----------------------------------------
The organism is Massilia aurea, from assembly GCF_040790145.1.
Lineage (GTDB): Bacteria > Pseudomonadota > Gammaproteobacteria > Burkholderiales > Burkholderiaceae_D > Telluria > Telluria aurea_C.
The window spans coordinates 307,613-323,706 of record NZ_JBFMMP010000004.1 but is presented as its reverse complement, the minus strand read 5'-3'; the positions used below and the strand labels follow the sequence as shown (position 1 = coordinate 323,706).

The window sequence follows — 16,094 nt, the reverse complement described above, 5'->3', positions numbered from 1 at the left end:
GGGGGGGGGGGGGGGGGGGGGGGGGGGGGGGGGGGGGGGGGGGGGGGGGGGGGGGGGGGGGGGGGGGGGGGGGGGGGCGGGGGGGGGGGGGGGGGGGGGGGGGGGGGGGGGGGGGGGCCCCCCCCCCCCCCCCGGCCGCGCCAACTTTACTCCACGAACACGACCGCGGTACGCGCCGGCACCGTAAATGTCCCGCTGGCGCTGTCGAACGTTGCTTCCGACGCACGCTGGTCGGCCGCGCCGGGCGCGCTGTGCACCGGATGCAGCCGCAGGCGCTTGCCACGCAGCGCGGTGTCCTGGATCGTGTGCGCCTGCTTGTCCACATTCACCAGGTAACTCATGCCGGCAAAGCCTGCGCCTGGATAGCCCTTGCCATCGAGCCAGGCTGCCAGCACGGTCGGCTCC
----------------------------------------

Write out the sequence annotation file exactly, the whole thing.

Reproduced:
The organism is Massilia aurea, from assembly GCF_040790145.1.
Lineage (GTDB): Bacteria > Pseudomonadota > Gammaproteobacteria > Burkholderiales > Burkholderiaceae_D > Telluria > Telluria aurea_C.
The window spans coordinates 307,613-323,706 of record NZ_JBFMMP010000004.1 but is presented as its reverse complement, the minus strand read 5'-3'; the positions used below and the strand labels follow the sequence as shown (position 1 = coordinate 323,706).

The window sequence follows — 16,094 nt, the reverse complement described above, 5'->3', positions numbered from 1 at the left end:
GGGGGGGGGGGGGGGGGGGGGGGGGGGGGGGGGGGGGGGGGGGGGGGGGGGGGGGGGGGGGGGGGGGGGGGGGGGGGCGGGGGGGGGGGGGGGGGGGGGGGGGGGGGGGGGGGGGGGCCCCCCCCCCCCCCCCGGCCGCGCCAACTTTACTCCACGAACACGACCGCGGTACGCGCCGGCACCGTAAATGTCCCGCTGGCGCTGTCGAACGTTGCTTCCGACGCACGCTGGTCGGCCGCGCCGGGCGCGCTGTGCACCGGATGCAGCCGCAGGCGCTTGCCACGCAGCGCGGTGTCCTGGATCGTGTGCGCCTGCTTGTCCACATTCACCAGGTAACTCATGCCGGCAAAGCCTGCGCCTGGATAGCCCTTGCCATCGAGCCAGGCTGCCAGCACGGTCGGCTCC